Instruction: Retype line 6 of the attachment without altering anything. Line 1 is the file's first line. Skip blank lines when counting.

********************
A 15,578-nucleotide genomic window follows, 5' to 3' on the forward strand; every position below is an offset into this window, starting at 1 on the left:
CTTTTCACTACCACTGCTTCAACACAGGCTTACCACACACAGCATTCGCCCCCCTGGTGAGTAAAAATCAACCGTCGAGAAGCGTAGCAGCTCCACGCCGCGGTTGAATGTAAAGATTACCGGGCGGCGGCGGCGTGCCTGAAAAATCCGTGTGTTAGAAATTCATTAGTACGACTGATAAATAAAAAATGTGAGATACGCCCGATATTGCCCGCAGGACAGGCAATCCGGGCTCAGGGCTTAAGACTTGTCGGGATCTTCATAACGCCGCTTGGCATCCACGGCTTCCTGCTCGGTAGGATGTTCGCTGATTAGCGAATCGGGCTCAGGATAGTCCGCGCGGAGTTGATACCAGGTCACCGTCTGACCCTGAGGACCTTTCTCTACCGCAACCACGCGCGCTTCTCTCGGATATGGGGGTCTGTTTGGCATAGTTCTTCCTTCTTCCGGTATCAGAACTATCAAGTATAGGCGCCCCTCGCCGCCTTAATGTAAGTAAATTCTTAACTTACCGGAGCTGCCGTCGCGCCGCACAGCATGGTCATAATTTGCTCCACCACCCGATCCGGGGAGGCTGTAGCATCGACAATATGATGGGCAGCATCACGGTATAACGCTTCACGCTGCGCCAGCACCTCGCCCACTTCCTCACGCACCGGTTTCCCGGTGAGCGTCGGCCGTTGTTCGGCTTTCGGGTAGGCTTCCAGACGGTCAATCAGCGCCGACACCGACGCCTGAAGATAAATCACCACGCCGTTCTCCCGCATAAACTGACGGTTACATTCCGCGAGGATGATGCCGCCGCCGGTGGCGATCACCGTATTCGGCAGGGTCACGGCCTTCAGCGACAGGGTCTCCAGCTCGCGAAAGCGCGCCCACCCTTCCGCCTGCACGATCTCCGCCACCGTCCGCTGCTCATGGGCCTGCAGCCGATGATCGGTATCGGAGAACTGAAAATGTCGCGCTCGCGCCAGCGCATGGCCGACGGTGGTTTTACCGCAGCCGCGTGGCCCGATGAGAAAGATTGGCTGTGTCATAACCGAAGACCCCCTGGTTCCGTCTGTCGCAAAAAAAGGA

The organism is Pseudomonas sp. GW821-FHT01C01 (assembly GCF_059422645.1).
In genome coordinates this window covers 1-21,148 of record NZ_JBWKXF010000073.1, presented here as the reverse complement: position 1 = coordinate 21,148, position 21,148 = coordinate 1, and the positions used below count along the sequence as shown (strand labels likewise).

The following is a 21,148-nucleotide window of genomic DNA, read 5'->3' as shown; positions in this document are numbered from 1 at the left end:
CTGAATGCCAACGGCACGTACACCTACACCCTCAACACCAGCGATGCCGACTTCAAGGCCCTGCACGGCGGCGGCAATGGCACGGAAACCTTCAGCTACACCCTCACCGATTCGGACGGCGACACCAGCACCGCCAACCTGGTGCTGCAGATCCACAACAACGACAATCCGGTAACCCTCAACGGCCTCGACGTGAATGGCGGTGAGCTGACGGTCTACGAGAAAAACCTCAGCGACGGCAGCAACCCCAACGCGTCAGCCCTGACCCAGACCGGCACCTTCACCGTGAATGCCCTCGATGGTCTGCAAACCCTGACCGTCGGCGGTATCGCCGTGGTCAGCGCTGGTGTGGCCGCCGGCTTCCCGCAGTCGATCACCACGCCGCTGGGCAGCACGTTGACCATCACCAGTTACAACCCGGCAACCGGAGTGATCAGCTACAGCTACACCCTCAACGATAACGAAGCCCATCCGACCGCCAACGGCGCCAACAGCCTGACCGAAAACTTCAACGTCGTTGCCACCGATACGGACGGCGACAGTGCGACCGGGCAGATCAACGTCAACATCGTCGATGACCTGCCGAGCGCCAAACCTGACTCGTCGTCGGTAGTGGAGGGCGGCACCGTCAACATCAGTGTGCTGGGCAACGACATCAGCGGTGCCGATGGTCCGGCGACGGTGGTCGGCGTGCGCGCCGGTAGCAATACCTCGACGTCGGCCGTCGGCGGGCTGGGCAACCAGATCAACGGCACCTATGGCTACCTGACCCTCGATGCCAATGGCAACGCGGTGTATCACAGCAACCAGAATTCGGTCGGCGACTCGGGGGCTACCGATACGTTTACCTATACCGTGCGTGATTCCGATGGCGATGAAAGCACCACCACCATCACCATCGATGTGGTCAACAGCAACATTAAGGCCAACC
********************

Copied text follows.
CTGAATGCCAACGGCACGTACACCTACACCCTCAACACCAGCGATGCCGACTTCAAGGCCCTGCACGGCGGCGGCAATGGCACGGAAACCTTCAGCTACACCCTCACCGATTCGGACGGCGACACCAGCACCGCCAACCTGGTGCTGCAGATCCACAACAACGACAATCCGGTAACCCTCAACGGCCTCGACGTGAATGGCGGTGAGCTGACGGTCTACGAGAAAAACCTCAGCGACGGCAGCAACCCCAACGCGTCAGCCCTGACCCAGACCGGCACCTTCACCGTGAATGCCCTCGATGGTCTGCAAACCCTGACCGTCGGCGGTATCGCCGTGGTCAGCGCTGGTGTGGCCGCCGGCTTCCCGCAGTCGATCACCACGCCGCTGGGCAGCACGTTGACCATCACCAGTTACAACCCGGCAACCGGAGTGATCAGCTACAGCTACACCCTCAACGATAACGAAGCCCATCCGACCGCCAACGGCGCCAACAGCCTGACCGAAAACTTCAACGTCGTTGCCACCGATACGGACGGCGACAGTGCGACCGGGCAGATCAACGTCAACATCGTCGATGACCTGCCGAGCGCCAAACCTGACTCGTCGTCGGTAGTGGAGGGCGGCACCGTCAACATCAGTGTGCTGGGCAACGACATCAGCGGTGCCGATGGTCCGGCGACGGTGGTCGGCGTGCGCGCCGGTAGCAATACCTCGACGTCGGCCGTCGGCGGGCTGGGCAACCAGATCAACGGCACCTATGGCTACCTGACCCTCGATGCCAATGGCAACGCGGTGTATCACAGCAACCAGAATTCGGTCGGCGACTCGGGGGCTACCGATACGTTTACCTATACCGTGCGTGATTCCGATGGCGATGAAAGCACCACCACCATCACCATCGATGTGGTCAACAGCAACATTAAGGCCAACC